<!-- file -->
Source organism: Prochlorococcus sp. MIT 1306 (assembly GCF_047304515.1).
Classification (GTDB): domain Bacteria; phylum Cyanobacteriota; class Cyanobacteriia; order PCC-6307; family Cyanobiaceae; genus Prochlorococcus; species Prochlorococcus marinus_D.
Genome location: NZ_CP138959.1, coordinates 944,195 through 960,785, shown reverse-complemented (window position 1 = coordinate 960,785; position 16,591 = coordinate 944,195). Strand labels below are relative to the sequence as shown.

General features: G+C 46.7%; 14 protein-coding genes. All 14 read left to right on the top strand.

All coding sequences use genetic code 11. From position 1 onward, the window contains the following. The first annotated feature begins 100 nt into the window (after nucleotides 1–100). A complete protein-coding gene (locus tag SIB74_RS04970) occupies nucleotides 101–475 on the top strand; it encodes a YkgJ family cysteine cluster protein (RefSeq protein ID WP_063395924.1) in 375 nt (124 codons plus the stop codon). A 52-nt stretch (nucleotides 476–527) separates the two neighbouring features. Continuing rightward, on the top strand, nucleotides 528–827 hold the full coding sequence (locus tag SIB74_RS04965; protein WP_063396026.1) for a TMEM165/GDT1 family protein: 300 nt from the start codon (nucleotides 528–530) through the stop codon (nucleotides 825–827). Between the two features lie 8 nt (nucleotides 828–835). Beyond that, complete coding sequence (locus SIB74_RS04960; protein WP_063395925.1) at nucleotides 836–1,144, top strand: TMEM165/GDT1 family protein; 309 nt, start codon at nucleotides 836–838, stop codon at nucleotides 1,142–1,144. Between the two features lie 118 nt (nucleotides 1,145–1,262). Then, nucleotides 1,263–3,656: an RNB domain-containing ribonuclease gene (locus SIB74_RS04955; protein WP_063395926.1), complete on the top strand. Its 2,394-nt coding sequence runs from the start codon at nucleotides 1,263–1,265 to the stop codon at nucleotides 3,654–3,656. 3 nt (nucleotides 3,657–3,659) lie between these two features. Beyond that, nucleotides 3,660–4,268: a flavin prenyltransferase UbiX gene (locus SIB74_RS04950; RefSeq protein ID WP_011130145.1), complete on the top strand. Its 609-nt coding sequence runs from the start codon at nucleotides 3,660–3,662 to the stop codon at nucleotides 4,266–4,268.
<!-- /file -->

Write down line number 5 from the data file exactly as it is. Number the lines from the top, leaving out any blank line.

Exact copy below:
All coding sequences use genetic code 11. From position 1 onward, the window contains the following. The first annotated feature begins 100 nt into the window (after nucleotides 1–100). A complete protein-coding gene (locus tag SIB74_RS04970) occupies nucleotides 101–475 on the top strand; it encodes a YkgJ family cysteine cluster protein (RefSeq protein ID WP_063395924.1) in 375 nt (124 codons plus the stop codon). A 52-nt stretch (nucleotides 476–527) separates the two neighbouring features. Continuing rightward, on the top strand, nucleotides 528–827 hold the full coding sequence (locus tag SIB74_RS04965; protein WP_063396026.1) for a TMEM165/GDT1 family protein: 300 nt from the start codon (nucleotides 528–530) through the stop codon (nucleotides 825–827). Between the two features lie 8 nt (nucleotides 828–835). Beyond that, complete coding sequence (locus SIB74_RS04960; protein WP_063395925.1) at nucleotides 836–1,144, top strand: TMEM165/GDT1 family protein; 309 nt, start codon at nucleotides 836–838, stop codon at nucleotides 1,142–1,144. Between the two features lie 118 nt (nucleotides 1,145–1,262). Then, nucleotides 1,263–3,656: an RNB domain-containing ribonuclease gene (locus SIB74_RS04955; protein WP_063395926.1), complete on the top strand. Its 2,394-nt coding sequence runs from the start codon at nucleotides 1,263–1,265 to the stop codon at nucleotides 3,654–3,656. 3 nt (nucleotides 3,657–3,659) lie between these two features. Beyond that, nucleotides 3,660–4,268: a flavin prenyltransferase UbiX gene (locus SIB74_RS04950; RefSeq protein ID WP_011130145.1), complete on the top strand. Its 609-nt coding sequence runs from the start codon at nucleotides 3,660–3,662 to the stop codon at nucleotides 4,266–4,268.